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Thread: Hacksaw allows Orinoco Silver in iBook Clamshell

  1. #1
    Join Date
    Feb 2001
    Location
    silicon valley, usa
    Posts
    461

    Arrow Hacksaw allows Orinoco Silver in iBook Clamshell

    So I got fed up with lack of wireless networking on my son's iBook SE Graphite. With an extra Orinoco Silver on hand, it was time for another hardware hacking session.

    This required heavy physical modification on both the card and the iBook, but it's clean and functional now that it's done. Inspired by a take apart guide posted on the web by a guy named Troy, I'm not going to repeat the clear and well-photographed instructions. They work. You remove the Orinoco casing and some parts from the iBook and voila!

    However, the article is not perfect. In addition to lots of needless cutting of metal parts, the original author Troy was unaware that he removed a heat sink to make room for the Orinoco card, thinking it was a simple structural piece. Here is the heat sink in question, cropped from his "after" photo of unused parts when the project was over.



    EDIT: I emailed Troy and he has updated his page with a warning. Cool.

    This next picture shows that the bottom of the heat sink has two square extrusions that fit nicely into cutouts in the RFI shielding. They make contact with the chips below, and are initially caked with thermal pads, which were removed before I took my photos. Perhaps Troy didn't recognize the thermal pads for what they are. Perhaps Troy's iBook didn't have any.



    I'm ashamed to report I didn't identify the chips below. My aging eyes could not read them without a magnifier, and I was too tired to find my glass at 1 AM. (My son doesn't let me mod his iBook when he's awake.)

    Yet Troy's iBook was functional, presumably in an ongoing manner. Apparently a heat sink is not critical to these chips as it is to a CPU or GPU. However, I'm still wary. The lifespan of the chips is reduced by 50% for every 10?C temperature increase. In other words, if these chips run 20 degrees hotter without the aluminum heatsink (a reasonable assumption), the iBook is likely to fail in one year if it would have otherwise lived another four years!

    To resolve this problem, I invoked my trusty hacksaw. (No problem is so large it cannot be solved by a hammer, hacksaw, and duct tape.) The aluminum was soft, and very accomodating. My first cut took me about 30 seconds, and the right hand chip was again protected, without interfering with the Orinoco card. The black covering on the square extrusion is a thermal transfer pad from another experiment.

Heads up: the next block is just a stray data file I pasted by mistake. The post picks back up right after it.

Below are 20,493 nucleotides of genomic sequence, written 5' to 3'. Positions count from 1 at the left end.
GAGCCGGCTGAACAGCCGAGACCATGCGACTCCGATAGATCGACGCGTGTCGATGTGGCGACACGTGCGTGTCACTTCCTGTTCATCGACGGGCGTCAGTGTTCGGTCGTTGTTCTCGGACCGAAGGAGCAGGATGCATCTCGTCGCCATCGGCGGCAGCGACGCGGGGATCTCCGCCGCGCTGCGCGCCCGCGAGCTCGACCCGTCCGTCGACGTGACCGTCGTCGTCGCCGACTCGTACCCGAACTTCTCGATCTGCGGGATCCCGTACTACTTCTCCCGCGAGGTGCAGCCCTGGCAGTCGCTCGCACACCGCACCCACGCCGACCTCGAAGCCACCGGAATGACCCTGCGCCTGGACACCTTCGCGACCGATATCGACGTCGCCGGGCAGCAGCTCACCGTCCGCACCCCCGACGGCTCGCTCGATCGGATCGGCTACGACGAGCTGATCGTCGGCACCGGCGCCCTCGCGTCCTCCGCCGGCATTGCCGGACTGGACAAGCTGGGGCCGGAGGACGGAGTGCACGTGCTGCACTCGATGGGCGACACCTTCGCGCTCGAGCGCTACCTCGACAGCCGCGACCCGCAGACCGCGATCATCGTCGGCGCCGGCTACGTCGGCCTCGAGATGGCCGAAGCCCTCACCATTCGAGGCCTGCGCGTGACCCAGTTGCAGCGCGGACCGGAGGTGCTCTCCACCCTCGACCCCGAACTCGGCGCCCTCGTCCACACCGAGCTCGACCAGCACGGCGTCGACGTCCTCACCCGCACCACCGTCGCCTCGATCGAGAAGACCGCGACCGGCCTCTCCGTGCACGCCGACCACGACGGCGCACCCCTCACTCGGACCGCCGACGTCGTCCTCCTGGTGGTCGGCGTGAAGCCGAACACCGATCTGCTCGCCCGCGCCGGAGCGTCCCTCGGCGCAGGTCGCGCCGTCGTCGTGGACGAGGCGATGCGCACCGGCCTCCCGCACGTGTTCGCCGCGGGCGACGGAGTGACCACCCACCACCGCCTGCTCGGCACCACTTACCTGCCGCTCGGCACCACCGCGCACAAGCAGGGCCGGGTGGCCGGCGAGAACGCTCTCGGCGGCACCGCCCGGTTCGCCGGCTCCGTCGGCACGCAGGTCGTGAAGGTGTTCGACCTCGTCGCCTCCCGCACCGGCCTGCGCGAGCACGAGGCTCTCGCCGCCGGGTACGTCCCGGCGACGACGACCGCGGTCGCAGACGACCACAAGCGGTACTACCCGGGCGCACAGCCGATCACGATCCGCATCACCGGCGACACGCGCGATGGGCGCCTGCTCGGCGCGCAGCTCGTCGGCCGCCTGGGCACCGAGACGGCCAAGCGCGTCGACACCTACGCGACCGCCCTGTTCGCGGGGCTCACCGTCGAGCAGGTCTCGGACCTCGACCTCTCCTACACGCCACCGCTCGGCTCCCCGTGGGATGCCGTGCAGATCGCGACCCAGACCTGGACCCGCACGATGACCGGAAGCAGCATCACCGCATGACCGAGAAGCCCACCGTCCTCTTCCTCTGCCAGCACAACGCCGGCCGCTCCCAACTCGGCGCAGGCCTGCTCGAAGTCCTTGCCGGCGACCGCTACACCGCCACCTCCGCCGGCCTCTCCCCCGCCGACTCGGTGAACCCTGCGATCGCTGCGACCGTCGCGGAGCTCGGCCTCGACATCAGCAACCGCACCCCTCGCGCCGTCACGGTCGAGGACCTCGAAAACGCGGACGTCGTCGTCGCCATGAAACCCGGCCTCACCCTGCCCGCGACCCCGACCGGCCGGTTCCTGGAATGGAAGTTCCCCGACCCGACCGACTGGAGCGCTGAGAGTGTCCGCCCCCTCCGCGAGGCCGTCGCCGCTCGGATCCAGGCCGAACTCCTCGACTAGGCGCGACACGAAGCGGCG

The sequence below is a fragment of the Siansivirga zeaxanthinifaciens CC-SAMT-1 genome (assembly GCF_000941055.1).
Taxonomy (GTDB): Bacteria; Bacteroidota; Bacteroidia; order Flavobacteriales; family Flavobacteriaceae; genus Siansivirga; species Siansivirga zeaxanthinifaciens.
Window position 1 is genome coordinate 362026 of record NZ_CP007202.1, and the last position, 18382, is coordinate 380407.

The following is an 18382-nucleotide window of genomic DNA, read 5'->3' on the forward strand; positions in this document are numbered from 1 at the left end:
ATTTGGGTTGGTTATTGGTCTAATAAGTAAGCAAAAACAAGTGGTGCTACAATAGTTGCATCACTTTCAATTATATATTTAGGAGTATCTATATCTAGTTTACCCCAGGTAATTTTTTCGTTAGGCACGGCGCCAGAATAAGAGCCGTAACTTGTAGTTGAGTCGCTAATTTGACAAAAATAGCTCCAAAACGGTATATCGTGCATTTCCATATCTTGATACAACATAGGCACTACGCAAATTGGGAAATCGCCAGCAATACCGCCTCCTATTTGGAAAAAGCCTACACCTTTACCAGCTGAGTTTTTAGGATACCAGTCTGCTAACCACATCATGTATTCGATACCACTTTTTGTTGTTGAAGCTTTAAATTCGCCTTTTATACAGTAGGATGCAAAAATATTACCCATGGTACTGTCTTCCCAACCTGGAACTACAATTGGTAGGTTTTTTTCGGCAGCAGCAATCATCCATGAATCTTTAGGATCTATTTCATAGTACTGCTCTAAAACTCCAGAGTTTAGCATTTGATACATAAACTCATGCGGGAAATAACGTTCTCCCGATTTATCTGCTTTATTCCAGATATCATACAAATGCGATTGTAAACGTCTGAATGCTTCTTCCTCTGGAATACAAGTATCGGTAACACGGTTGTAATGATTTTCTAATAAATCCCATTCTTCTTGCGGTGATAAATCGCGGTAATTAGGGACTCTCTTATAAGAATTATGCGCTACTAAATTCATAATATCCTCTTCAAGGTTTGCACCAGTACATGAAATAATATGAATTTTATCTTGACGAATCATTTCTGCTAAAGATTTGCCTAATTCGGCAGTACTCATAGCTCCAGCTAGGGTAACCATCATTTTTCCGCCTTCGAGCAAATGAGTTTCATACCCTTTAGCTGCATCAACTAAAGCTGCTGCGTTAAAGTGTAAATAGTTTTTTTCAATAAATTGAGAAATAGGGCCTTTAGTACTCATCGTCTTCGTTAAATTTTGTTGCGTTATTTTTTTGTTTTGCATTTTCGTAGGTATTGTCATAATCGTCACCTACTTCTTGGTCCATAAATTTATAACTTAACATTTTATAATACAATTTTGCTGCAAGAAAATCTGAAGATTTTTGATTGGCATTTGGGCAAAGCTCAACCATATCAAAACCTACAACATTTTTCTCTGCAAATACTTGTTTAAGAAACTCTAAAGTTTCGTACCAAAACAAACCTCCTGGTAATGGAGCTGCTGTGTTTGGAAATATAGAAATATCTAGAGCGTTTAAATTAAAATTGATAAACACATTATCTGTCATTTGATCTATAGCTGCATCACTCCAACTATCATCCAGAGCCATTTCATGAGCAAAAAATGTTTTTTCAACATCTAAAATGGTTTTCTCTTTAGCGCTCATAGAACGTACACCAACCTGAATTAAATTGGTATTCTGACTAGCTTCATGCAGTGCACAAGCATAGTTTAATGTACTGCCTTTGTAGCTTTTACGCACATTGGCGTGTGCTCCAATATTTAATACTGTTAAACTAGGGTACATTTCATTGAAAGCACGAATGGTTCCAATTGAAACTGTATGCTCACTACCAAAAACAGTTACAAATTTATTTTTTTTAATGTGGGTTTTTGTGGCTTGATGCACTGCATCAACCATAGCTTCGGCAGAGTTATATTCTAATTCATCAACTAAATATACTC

With the bar cut to provide only the right hand heat sink, the Orinoco could be installed, and slide under the modem. Note the Orinoco appears naked, but it's insulated in transparent plastic tape, because it's thinner than electrical tape.



    However, the left hand chip was nearly obscured by the Orinoco card. The original aluminum piece would have to be modded in height as well as width and depth. I was not ready for that kind of accuracy at 2AM. I reassembled the iBook ... um, only for testing purposes. I'll surely make a heat sink for the second chip on the left hand, Real Soon Now.

    Unfortunately I forgot something critically important. I had the iBook assembled before I realized that I could not re-install the iBook keyboard. The new Orinoco card obscured the keyboard ribbon cable receptable. There was absolutely zero access to install the keyboard with the Orinoco in place. The Orinoco fits too snugly to allow the ribbon connector to slide underneath and plug in.



    I had to disassemble the entire project, including removal of the Orinoco, to plug in the keyboard ribbon. Here's a shot of the properly assembled Orinoco-keyboard ribbon.



    I had to test the installation to be sure it was operational. I'm pleased to report the mod survived better than me. It was only two hours surfing before I collapsed from fatigue and weariness.
    haiku:
    I can't remember
    the last time I restarted
    I love OS X

  2. #2
    Join Date
    Feb 2001
    Location
    silicon valley, usa
    Posts
    461

    Arrow re-visited a year later

    The idea of non-heat sinked chips was bothering me, so I eventually removed the RFI shielding to install a pair of 1"x1"x0.25" heat sinks, one on each of the chips below. I'm quite glad I did; one of them was the G3 CPU, which gets quite hot. REALLY REALLY quite hot.

    While I can admire the cleverness of Apple's industrial design, I have some measure of contempt for them shipping a product with heat sinks covering only 25% of these two chips in a non-ventillated enclosure. Such indifference to the components' thermal lifespan has the reek of planned obsolescence, a designed end-of-life for clamshell iBooks, which otherwise are the most longlived, sturdy, and repair-free laptops in Apple's entire portable history (according to MacinTouch's survey ).
    haiku:
    I can't remember
    the last time I restarted
    I love OS X

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